The Peach State prepares for a political frenzy as a pair of January runoffs determine the balance of the Senate—and the shape of the presidency
Normalcy. What would you trade to get it back? How deep into your pockets would you dive to regain the life you had just three months ago?
Forget it! It’s not only that, as North Carolina writer Thomas Wolfe said years ago, “You can’t go home again.” It’s not just that the past is a superficially or nostalgically different place. The past, we are discovering during this incredible “reopening” process, will prove to have been profoundly different in the fundamentals. But we will not be returning to those fundamentals.
Both our economy and our healthcare system, our president has assured us repeatedly, are unlike anything in human history. “And they are coming back,” he repeats—“and quite quickly.”
I’m not so sure. For two reasons, the freedoms we inherit on the other side of this tragedy will be altogether different from what we experienced coming in.
The very path being proposed to “open” our nation for business smacks of socialism.
The first reason is that we have in such large measure moved into a managed economy.
We have, in very short order, accepted some form of control by government at just about every level. For better or for worse, we are accepting the orders of our president, our governors, our mayors, and all kinds of consultants and bureaucrats in between. No need to recite here a list of all those decisions we used to make for ourselves. All you need to turn away in quiet terror is to count how many times various government entities now use the word “essential” to define their jobs.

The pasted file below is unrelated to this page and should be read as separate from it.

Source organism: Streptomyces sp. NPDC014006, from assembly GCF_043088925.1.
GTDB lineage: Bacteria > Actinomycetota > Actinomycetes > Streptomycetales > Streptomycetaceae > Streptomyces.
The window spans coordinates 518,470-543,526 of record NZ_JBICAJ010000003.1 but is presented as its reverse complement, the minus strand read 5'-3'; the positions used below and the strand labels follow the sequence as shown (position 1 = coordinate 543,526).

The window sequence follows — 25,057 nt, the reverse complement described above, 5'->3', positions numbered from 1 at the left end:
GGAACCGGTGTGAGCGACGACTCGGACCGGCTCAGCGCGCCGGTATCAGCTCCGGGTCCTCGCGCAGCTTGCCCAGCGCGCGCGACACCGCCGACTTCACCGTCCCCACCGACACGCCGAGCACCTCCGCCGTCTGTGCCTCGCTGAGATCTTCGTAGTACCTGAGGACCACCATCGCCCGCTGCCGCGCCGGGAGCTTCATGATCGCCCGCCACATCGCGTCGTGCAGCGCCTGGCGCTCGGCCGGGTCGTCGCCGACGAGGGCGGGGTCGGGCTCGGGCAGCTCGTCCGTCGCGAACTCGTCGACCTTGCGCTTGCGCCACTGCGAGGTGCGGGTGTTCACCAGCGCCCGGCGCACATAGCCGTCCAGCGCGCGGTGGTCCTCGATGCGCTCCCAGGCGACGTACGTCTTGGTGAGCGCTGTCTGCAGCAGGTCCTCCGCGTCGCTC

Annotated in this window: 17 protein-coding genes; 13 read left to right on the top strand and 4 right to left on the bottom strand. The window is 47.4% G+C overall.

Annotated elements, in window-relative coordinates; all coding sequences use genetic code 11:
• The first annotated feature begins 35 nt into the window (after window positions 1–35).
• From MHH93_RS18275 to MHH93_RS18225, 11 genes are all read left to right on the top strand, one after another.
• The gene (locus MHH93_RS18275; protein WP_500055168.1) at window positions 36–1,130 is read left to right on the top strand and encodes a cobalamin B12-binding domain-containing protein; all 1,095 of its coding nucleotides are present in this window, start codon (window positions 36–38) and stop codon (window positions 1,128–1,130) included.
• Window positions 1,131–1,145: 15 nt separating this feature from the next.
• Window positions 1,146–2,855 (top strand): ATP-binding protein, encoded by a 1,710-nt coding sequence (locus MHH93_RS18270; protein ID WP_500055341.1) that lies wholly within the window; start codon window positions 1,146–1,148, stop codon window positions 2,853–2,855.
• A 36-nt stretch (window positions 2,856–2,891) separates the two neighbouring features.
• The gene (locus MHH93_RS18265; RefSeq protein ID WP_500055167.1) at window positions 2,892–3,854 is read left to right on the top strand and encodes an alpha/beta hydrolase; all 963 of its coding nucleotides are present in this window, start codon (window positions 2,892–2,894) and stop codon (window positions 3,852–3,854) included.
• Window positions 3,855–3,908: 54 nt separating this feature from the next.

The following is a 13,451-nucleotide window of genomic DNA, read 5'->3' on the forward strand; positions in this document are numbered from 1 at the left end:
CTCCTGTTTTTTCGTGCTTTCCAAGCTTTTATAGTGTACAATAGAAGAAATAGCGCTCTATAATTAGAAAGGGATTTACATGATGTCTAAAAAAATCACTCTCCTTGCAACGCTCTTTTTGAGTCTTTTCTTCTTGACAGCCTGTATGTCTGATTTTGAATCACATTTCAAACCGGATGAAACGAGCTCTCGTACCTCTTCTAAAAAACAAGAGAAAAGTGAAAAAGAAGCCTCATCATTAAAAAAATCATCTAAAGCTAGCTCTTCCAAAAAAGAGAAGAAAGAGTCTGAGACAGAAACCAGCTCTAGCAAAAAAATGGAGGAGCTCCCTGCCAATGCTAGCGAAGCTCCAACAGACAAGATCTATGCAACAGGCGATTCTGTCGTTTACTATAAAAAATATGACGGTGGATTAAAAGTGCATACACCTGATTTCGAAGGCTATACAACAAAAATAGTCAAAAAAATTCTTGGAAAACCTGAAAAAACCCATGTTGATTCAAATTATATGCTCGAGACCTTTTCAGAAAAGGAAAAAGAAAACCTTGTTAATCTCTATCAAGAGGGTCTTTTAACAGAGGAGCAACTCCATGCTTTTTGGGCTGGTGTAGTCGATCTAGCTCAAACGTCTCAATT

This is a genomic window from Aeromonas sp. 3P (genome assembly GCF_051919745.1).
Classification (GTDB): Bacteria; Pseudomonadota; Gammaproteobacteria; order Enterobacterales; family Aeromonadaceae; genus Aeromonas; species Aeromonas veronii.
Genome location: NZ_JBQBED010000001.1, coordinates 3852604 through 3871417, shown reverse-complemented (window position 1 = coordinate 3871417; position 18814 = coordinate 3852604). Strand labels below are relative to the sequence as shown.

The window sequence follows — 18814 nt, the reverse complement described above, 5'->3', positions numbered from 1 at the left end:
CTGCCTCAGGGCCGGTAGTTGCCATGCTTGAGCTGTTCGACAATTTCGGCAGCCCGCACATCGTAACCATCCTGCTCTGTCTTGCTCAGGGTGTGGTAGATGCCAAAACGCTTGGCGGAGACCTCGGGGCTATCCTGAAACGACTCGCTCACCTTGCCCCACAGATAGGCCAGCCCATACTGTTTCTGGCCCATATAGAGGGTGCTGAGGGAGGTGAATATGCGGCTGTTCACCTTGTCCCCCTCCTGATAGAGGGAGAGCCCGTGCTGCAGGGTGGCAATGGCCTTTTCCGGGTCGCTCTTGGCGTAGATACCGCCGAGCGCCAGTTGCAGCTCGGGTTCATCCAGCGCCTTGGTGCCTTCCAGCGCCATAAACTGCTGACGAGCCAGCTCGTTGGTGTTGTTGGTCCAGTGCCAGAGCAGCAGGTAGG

The very path being proposed to “open” our nation for business smacks of socialism. It supposes there are people smart enough to lead us out of the fix we’re in. But why do we imagine that the best way to untangle the mess is to do the same thing over again?
The second reason our freedoms will have a vastly different look is that even the free market will exert enormous pressure to reshape so much of what we do.
This is much more nuanced than the matter of government control. Now I’m talking about choices you and I will make, options you and I will select—all resulting in finished products quite different from what we were used to before the coronavirus moved in.
Try this example—of epic proportions:
Airlines around the world, according to the Federal Aviation Administration, were—prior to the virus—typically boarding about 6 million passengers every day. By early April, that figure had fallen by as much as 80 to 90 percent, with big planes flying with mostly empty seats. But those empty seats weren’t the immediate result of government controls; indeed, government folks wanted them full! The seats were typically empty because hundreds of thousands of would-be passengers were making the decision not to fly.
After all, tell me that I’m free to fly but that I have to stay 6 feet away from every other human being, and I don’t have to be too smart to say no thanks for the ticket—even if you gave it to me! The reverberations of that conversation will echo back not just to the headquarters of that particular airline, but to Boeing aircraft factories in northwest Washington, and then to the nation’s capital where projected tax revenues look skimpier every day.
And that’s just one example. The stakes are similarly high among the more than 2,000 assisted living centers throughout the nation. When you’re told on the one hand to get close to those oldsters but on the other hand to keep your distance so you don’t kill them, you have hard choices to make. And those hard choices are on every side. But that’s to discuss in this space another time.
Another example includes a quarter million local churches that can’t help wondering what their freedom will look like on the other side of the “reopening.” That too is to be discussed in future issues, again and again.
Whatever freedoms await us just the other side of our government’s “reopening” will look unfamiliar. The “normal” we want to go back to isn’t there any more.